I would agree that this option (staying in the same industry) might be appropriate in certain circumstances: Maybe you possess a non-transferable skillset that is very specific to one sector or role that makes you very valuable for the organizations in that industry and you want to continue benefiting from that position you are in (neurosurgeon, biolab researcher, M&A attorney…). Maybe you really love your industry and wouldn’t change it for anything else. Or maybe you are in a role that although less specific than some of the examples previously mentioned, still has some stickiness to your industry (VP of Sales… where your knowledge of the customers, sales channels, and products is not always easily transferable).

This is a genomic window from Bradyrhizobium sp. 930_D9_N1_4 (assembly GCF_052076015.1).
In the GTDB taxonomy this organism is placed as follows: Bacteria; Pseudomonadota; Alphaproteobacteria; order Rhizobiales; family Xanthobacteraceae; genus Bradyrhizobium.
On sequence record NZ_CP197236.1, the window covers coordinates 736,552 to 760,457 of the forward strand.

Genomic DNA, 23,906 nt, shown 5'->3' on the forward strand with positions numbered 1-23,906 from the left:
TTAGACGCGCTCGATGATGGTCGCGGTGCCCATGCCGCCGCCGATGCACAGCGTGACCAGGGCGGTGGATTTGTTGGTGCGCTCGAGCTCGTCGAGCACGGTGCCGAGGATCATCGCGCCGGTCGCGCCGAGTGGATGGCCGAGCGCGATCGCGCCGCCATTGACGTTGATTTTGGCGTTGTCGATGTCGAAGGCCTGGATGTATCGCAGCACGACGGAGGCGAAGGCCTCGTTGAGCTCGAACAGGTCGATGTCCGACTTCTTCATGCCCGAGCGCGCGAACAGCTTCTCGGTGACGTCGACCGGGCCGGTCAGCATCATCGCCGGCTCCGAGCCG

But the point I want us to consider is that there are reasons and advantages to sometimes not staying within the same industry if/when you are going to make a change. I think this is especially relevant for the C-Suite which implies and requires skills that are more transferable, contrary to some of the examples that we just saw in the previous point. I want to offer my point of view on the scenarios that in my opinion would benefit from an industry change:

  • Stay motivated: If your concern is lack of motivation in your current role, maybe a change of industry would shake you up and change things up to make work exciting and interesting again. After all, if you are demotivated and make a change to, let’s say, a direct competitor, wouldn’t it be almost like “more of the same”? Why make the change then?